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Name: Vincent Reed
Major/minor: Environmental Science
Expected date of graduation: Spring 2014
Hometown: Winslow, N.J.
Project title: Anti-herbivore defense against leaf-cutter ants in myrmecophyte and non-myrmecophyte Cecropia trees in tropical premontane forests of Manu Park, Peru
Project advisor: John Bevington
Finding the motivation to conduct a SOAR project in summer 2013 came easy to Vincent Reed. That, of course, had much to do with the opportunity to research in what is widely considered “one of the world’s most diverse ecoregions” — the Amazon Rainforest.
While in Peru, Vincent worked alongside Alex Huynh ’14, examining the herbivore defense mechanisms in myrmecophyte and non-myrmecophyte Cecropia trees, studying how they defended themselves against leaf-cutter ants.
“By stepping outside the boundaries of the United States and a monotonous classroom, my exposure to a different climate, culture, and unique environmental and biological landscapes was a once in a lifetime opportunity,” Vincent explained.
Along the Alto Madre de Dios River in Manu Park, Peru, Vincent and Alex harvested various maturity stages of the three species of the Neotropical tree Cecropia: C. membranacea, C. polystachya and C. sciadophylla. In doing so, the partners then presented a sequence of mature and immature leaf disks of each species to an active foraging trail of leaf-cutter ants (one of the most important herbivores of the Neotropical forests). By examining the acceptability of each species and maturity level, the Moravian students hypothesized that the rate of acceptability would represent the levels of chemical defense invested by the plant; a function of both leaf age and biotic defense. By performing pick-up assays, cutting assays, and extracting anthocyanin compounds from the leaf tissue, the duo tested their hypothesis.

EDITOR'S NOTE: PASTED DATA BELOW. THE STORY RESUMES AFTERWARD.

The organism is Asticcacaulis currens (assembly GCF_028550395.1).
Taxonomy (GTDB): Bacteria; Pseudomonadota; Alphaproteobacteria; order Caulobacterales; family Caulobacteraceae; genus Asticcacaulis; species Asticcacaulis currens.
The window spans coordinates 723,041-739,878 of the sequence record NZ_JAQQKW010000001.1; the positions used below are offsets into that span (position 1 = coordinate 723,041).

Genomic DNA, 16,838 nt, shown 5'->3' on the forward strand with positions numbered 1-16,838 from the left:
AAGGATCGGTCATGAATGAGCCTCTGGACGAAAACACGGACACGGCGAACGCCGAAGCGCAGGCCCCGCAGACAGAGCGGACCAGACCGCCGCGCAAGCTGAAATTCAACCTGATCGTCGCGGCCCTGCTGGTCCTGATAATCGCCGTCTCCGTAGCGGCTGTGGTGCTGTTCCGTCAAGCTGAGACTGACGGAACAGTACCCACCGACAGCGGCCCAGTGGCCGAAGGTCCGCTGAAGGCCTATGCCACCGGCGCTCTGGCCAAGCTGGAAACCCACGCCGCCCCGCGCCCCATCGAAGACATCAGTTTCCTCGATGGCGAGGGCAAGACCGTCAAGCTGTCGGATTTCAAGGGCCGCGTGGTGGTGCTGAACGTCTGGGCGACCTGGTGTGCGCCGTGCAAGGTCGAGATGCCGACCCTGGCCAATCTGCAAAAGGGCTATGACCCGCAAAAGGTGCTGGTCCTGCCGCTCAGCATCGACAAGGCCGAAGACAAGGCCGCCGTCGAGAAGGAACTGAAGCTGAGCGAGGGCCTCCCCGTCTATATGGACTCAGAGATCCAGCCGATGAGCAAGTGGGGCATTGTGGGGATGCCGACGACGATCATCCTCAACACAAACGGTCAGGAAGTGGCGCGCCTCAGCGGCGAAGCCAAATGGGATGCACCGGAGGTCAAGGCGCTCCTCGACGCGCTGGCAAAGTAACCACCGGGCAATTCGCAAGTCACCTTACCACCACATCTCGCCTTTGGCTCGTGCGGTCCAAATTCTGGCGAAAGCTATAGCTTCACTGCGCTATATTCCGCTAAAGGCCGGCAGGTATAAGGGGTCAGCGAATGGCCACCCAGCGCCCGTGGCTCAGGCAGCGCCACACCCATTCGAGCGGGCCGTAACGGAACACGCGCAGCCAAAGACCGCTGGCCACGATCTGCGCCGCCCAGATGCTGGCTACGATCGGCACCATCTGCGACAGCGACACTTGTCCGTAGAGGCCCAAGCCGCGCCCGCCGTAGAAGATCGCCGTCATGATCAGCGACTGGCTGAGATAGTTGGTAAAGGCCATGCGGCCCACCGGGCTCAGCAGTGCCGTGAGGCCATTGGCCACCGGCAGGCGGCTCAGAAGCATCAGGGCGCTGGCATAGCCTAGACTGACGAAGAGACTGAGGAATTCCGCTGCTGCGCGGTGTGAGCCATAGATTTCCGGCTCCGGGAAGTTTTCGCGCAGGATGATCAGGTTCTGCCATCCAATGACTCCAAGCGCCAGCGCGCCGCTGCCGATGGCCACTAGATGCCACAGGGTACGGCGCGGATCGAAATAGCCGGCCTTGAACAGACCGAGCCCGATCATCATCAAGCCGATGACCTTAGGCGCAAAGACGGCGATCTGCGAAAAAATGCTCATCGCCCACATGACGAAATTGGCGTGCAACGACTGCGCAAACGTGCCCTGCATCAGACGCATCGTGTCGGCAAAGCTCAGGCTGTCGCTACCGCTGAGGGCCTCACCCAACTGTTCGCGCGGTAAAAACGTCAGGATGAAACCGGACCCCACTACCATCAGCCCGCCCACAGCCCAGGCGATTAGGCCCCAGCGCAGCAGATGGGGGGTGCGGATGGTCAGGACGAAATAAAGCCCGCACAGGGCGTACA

Through their pick-up assays — a test to observe chemical defense — the results indicated that mature leaf disks of all three species were taken by the leaf-cutter ants at a greater rate than immature leaf disks. This outcome was in accordance with the partners’ hypothesis due to their lack of chemical defense that would have deterred the leaf-cutters.
However, Vincent and Alex’s cutting assays — a test to observe physical defense by calculating the amount of area harvested by the leaf-cutter ants within 30 minutes — were in opposition of the duo’s pick-up assay results. Immature squares were harvested at a significantly higher rate than the corresponding mature squares.
Phenolic extractions of their leaf samples quantified the levels of defensive anthocyanin compounds present in the leaves. Mature leaves are tougher and more mechanically defended and thus do not need to invest as much energy into chemicals to protect it. Therefore, lower levels of anthocyanins were observed in both myrmecophytic individuals of C. membranacea and C. polystachya. The lone non-myrmecophyte, C. sciadophylla, showcased the highest level of anthoycyanins as its source of herbivore defense. However, these findings do not correlate with their pick-up assay. Vincent and Alex surmised that this result may infer that additional factors are acting independently of anthocyanin compounds that influence the disk acceptability by leaf-cutter ants.
While Vincent doesn’t plan to continue his research on the leaf-cutter ants and Cecropia trees, he sees potential for other student researchers to pick up where he left off.
Following his graduation in spring 2014, Vincent plans to continue his education, pursuing a master’s degree in atmospheric science.